Spoon into a piping bag with a 1cm plain nozzle and pipe 24 -28 small rounds, perhaps 1½” across, onto a parchment-lined baking tray or, even better, one of Lakeland’s macaroon moulds, placed on a baking tray for support and sprayed with a fine oil spray to prevent sticking.

Leave to set for at least 30 minutes so that a skin can form and they don’t spread during cooking.

Bake at 150°C (fan) / 170°C (conventional oven) / Gas Mark 3 for about 15 minutes or until firm and crisp on top. Another test is to see if one can be lifted gently from the tray without sticking or leaving a gooey residue – return to the oven if they do! When you’re happy that they’re done, remove from the oven and leave on the trays until completely cold.

Salted Caramel Ganache

175g salted butter

150g vanilla sugar

150ml double cream

Cut 25g of the butter into small cubes. Heat the sugar in a thick-based pan until it turns a dark caramel colour, stirring from time to time – it will happen! Remove from the heat and add the diced butter. Heat up the cream in a separate pan. Put the caramel back on the heat and gradually add the hot cream, bubbling for a few minutes – stir if lumps of caramel form and these should melt again. Allow to bubble for a few minutes. Pour into a bowl and leave to cool to room temperature. Whisk the remaining butter until pale and fluffy, then gradually whisk into the cooled, salted caramel.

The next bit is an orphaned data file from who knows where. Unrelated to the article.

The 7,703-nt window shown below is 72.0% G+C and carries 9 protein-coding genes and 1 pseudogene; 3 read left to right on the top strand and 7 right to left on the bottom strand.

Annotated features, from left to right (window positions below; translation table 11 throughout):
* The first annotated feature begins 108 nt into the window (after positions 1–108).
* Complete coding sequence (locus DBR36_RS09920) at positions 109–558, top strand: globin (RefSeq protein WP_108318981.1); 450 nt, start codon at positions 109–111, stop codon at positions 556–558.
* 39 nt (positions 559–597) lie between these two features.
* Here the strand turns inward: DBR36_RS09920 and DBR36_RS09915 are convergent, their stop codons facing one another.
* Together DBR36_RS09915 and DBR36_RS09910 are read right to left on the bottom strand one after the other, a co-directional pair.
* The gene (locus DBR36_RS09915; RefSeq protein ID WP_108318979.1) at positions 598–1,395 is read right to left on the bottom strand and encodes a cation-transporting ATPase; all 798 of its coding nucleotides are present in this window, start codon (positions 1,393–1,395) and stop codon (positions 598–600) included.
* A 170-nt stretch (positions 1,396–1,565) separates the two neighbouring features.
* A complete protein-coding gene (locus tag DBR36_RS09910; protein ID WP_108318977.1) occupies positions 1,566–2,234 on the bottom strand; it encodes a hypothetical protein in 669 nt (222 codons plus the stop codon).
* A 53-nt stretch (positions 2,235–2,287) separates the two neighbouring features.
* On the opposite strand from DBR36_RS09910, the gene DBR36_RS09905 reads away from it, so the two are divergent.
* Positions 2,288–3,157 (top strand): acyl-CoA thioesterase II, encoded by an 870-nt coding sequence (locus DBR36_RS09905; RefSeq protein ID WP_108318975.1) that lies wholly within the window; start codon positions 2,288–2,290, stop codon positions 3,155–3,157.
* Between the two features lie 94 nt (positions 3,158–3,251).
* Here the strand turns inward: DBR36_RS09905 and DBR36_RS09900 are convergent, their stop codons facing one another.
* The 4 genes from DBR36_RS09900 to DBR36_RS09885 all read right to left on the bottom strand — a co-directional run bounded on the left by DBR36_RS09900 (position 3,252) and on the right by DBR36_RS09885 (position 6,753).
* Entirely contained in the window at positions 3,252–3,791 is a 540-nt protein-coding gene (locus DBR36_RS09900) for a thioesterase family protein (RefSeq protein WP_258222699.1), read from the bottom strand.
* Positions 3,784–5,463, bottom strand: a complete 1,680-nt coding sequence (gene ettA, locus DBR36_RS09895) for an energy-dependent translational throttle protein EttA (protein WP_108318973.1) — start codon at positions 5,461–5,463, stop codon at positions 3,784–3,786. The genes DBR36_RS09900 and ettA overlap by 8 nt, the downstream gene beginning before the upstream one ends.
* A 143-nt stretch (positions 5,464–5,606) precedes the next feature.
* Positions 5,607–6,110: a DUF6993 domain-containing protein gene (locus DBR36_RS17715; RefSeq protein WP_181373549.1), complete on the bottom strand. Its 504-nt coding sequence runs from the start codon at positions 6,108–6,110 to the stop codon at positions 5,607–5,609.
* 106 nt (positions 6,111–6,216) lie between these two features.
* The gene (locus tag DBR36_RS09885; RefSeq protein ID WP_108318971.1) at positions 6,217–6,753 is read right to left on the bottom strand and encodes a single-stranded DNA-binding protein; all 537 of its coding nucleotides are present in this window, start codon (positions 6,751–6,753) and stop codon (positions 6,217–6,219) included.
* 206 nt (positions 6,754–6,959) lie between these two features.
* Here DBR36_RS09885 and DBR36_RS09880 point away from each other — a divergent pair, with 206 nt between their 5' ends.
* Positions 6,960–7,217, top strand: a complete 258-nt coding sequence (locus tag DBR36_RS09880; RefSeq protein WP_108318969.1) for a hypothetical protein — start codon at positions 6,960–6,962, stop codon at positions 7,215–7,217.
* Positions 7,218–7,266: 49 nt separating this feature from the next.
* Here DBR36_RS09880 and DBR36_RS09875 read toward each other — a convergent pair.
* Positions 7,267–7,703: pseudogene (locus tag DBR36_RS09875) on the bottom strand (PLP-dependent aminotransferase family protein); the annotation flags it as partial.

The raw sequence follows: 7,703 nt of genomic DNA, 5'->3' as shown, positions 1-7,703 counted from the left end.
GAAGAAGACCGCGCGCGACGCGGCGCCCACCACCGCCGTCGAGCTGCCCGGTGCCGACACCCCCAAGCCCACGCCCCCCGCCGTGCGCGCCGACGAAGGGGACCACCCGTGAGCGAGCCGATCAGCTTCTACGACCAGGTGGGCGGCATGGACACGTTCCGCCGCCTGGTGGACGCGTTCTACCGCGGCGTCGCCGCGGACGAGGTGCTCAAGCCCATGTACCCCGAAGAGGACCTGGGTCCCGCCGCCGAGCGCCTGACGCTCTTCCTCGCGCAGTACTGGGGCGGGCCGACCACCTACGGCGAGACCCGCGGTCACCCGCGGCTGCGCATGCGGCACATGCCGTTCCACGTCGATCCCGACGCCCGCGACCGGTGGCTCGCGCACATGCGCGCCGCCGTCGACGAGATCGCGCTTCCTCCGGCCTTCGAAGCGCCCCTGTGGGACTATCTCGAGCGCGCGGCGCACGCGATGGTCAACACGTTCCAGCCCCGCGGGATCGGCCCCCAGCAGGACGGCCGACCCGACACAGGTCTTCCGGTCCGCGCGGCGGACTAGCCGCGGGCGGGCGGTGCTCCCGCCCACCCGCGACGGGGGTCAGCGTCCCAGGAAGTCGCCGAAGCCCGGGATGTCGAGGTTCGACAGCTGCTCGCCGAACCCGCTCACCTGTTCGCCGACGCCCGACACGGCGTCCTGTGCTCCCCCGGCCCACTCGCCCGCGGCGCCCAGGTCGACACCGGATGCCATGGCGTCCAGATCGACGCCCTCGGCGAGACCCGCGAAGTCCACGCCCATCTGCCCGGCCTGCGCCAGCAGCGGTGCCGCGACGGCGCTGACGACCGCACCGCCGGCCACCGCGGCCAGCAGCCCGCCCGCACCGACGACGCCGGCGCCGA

This makes more than enough to sandwich both the coffee and the vanilla macaroons (i.e. a 4-egg white macaroon mixture in total) and still leave extra in the fridge to dip your finger in when passing…

Oh, and the KitchenAid, you might ask? It passed its first test with flying colours: simplicity itself to use, easy to dismantle and wash, and what a treat to be able to wander off to the other side of the kitchen whilst it’s doing its stuff!